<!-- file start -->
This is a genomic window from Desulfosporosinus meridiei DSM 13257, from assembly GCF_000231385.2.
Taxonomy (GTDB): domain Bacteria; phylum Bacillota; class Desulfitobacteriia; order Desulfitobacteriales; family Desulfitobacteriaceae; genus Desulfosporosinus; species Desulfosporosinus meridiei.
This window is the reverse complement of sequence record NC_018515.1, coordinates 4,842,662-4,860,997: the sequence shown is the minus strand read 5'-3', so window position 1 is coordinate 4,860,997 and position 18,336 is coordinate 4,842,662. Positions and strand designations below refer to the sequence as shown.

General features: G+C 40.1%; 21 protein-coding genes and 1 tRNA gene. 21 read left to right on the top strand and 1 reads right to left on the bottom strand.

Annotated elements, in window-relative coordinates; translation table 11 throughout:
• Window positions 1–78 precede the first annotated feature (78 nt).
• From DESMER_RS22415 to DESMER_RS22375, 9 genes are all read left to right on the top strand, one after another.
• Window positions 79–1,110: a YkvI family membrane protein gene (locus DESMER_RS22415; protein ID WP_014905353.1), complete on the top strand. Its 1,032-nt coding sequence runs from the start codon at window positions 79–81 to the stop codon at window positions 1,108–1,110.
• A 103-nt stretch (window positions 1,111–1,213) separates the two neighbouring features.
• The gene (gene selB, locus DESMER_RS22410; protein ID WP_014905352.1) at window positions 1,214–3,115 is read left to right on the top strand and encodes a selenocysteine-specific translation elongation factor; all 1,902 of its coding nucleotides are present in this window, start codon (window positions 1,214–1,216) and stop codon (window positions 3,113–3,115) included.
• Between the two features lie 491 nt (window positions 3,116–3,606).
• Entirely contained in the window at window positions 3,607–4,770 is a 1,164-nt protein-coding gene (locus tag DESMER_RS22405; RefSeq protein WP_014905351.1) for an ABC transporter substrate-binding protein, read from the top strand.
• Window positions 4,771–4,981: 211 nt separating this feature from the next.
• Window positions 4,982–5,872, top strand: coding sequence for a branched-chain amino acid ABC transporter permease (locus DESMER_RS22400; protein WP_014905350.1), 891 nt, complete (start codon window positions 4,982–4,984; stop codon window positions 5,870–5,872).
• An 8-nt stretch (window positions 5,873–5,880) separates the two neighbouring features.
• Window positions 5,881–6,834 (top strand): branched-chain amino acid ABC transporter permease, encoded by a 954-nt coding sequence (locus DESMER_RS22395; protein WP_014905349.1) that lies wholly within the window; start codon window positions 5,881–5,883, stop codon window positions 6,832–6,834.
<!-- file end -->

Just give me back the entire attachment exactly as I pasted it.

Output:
This is a genomic window from Desulfosporosinus meridiei DSM 13257, from assembly GCF_000231385.2.
Taxonomy (GTDB): domain Bacteria; phylum Bacillota; class Desulfitobacteriia; order Desulfitobacteriales; family Desulfitobacteriaceae; genus Desulfosporosinus; species Desulfosporosinus meridiei.
This window is the reverse complement of sequence record NC_018515.1, coordinates 4,842,662-4,860,997: the sequence shown is the minus strand read 5'-3', so window position 1 is coordinate 4,860,997 and position 18,336 is coordinate 4,842,662. Positions and strand designations below refer to the sequence as shown.

General features: G+C 40.1%; 21 protein-coding genes and 1 tRNA gene. 21 read left to right on the top strand and 1 reads right to left on the bottom strand.

Annotated elements, in window-relative coordinates; translation table 11 throughout:
• Window positions 1–78 precede the first annotated feature (78 nt).
• From DESMER_RS22415 to DESMER_RS22375, 9 genes are all read left to right on the top strand, one after another.
• Window positions 79–1,110: a YkvI family membrane protein gene (locus DESMER_RS22415; protein ID WP_014905353.1), complete on the top strand. Its 1,032-nt coding sequence runs from the start codon at window positions 79–81 to the stop codon at window positions 1,108–1,110.
• A 103-nt stretch (window positions 1,111–1,213) separates the two neighbouring features.
• The gene (gene selB, locus DESMER_RS22410; protein ID WP_014905352.1) at window positions 1,214–3,115 is read left to right on the top strand and encodes a selenocysteine-specific translation elongation factor; all 1,902 of its coding nucleotides are present in this window, start codon (window positions 1,214–1,216) and stop codon (window positions 3,113–3,115) included.
• Between the two features lie 491 nt (window positions 3,116–3,606).
• Entirely contained in the window at window positions 3,607–4,770 is a 1,164-nt protein-coding gene (locus tag DESMER_RS22405; RefSeq protein WP_014905351.1) for an ABC transporter substrate-binding protein, read from the top strand.
• Window positions 4,771–4,981: 211 nt separating this feature from the next.
• Window positions 4,982–5,872, top strand: coding sequence for a branched-chain amino acid ABC transporter permease (locus DESMER_RS22400; protein WP_014905350.1), 891 nt, complete (start codon window positions 4,982–4,984; stop codon window positions 5,870–5,872).
• An 8-nt stretch (window positions 5,873–5,880) separates the two neighbouring features.
• Window positions 5,881–6,834 (top strand): branched-chain amino acid ABC transporter permease, encoded by a 954-nt coding sequence (locus DESMER_RS22395; protein WP_014905349.1) that lies wholly within the window; start codon window positions 5,881–5,883, stop codon window positions 6,832–6,834.